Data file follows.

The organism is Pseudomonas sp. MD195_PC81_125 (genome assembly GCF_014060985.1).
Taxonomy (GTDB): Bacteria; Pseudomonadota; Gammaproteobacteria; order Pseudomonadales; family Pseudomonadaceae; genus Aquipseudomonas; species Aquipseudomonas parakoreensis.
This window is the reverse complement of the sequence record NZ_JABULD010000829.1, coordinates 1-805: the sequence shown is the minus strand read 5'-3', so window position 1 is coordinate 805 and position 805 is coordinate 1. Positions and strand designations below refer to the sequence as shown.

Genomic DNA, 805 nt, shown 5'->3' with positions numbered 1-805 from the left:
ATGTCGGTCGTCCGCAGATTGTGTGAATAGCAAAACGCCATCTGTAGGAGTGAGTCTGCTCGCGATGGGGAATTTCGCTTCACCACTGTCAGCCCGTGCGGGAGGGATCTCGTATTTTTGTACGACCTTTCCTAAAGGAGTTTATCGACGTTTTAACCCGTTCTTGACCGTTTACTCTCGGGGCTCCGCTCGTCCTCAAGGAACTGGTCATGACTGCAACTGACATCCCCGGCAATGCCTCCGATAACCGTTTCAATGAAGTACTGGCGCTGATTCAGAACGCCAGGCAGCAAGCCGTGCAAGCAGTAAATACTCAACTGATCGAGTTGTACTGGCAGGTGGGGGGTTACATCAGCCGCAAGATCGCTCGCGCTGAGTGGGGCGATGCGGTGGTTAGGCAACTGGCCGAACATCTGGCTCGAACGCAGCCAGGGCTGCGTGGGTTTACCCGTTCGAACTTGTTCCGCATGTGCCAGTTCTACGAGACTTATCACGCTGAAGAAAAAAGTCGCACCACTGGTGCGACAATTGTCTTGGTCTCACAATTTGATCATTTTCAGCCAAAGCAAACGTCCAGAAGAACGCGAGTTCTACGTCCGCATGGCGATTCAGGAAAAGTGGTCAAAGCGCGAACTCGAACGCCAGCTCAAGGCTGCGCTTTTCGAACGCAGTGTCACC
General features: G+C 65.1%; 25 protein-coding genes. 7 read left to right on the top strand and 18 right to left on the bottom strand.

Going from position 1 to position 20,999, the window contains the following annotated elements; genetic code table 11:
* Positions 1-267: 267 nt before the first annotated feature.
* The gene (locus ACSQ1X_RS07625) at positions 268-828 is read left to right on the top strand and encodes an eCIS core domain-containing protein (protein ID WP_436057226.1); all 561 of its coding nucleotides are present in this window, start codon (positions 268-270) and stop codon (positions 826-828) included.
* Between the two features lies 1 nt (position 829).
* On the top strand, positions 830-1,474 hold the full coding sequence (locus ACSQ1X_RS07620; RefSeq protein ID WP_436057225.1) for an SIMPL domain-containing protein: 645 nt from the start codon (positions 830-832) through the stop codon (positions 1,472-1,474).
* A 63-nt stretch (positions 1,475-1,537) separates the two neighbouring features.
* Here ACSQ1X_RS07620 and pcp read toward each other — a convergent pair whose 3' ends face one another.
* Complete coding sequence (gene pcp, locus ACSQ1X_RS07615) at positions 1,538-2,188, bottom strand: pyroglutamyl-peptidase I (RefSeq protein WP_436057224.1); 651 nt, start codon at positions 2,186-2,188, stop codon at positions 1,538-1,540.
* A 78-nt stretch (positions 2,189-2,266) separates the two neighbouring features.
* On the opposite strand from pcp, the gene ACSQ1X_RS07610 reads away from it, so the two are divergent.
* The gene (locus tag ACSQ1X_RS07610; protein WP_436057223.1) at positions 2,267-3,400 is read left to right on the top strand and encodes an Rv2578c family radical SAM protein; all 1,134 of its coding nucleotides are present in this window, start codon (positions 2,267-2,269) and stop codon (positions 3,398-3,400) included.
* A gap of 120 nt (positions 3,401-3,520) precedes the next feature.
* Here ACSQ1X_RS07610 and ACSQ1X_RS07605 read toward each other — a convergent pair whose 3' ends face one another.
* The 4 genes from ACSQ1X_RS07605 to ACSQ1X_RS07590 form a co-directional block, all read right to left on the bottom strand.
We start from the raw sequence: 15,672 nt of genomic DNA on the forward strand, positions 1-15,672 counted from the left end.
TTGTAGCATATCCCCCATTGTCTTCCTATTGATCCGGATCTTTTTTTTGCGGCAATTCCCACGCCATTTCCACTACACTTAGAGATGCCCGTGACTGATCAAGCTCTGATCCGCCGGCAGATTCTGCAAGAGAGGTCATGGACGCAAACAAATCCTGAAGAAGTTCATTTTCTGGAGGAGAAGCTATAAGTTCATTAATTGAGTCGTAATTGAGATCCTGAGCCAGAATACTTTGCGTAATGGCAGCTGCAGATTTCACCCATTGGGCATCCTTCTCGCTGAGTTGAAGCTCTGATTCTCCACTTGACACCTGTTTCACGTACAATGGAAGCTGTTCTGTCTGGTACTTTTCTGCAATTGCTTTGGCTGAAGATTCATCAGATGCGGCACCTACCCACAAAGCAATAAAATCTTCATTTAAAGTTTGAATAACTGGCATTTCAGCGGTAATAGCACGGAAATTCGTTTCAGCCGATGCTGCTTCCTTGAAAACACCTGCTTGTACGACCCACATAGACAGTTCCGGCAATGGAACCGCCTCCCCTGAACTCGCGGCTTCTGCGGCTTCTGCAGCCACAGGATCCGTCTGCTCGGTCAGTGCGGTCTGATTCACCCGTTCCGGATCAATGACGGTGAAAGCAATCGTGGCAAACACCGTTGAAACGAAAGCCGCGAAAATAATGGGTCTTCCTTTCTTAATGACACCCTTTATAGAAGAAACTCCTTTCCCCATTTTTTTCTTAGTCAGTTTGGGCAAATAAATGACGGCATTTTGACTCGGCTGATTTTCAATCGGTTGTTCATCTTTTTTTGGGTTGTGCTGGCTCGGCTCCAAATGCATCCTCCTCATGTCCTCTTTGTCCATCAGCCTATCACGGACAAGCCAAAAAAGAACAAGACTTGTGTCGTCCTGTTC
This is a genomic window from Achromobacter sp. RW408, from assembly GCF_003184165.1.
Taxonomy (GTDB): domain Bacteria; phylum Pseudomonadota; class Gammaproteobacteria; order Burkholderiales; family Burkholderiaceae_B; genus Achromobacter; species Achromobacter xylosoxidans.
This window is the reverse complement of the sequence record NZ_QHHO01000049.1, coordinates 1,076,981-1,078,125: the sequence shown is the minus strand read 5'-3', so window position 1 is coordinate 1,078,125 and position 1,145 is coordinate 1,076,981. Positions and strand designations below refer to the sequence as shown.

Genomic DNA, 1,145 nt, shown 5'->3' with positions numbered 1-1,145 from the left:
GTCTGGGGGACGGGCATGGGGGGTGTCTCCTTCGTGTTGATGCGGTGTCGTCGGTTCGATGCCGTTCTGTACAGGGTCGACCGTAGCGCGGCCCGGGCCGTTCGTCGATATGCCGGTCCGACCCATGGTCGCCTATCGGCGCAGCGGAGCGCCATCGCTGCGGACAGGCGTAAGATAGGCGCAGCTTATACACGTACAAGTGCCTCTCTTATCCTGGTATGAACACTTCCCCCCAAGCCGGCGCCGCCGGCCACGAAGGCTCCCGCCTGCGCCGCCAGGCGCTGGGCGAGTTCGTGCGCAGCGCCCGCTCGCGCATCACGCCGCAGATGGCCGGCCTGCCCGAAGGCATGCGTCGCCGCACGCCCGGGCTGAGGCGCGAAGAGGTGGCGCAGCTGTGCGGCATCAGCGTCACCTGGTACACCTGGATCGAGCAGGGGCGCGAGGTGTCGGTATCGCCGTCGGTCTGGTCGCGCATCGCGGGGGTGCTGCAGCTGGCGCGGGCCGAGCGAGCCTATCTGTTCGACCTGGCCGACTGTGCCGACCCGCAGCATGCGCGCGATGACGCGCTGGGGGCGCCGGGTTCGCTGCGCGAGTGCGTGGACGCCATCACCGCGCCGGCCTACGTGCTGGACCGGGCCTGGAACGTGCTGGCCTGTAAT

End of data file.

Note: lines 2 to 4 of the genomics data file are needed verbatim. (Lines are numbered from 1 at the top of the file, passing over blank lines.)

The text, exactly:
Taxonomy (GTDB): Bacteria; Pseudomonadota; Gammaproteobacteria; order Pseudomonadales; family Pseudomonadaceae; genus Aquipseudomonas; species Aquipseudomonas parakoreensis.
This window is the reverse complement of the sequence record NZ_JABULD010000829.1, coordinates 1-805: the sequence shown is the minus strand read 5'-3', so window position 1 is coordinate 805 and position 805 is coordinate 1. Positions and strand designations below refer to the sequence as shown.

Genomic DNA, 805 nt, shown 5'->3' with positions numbered 1-805 from the left: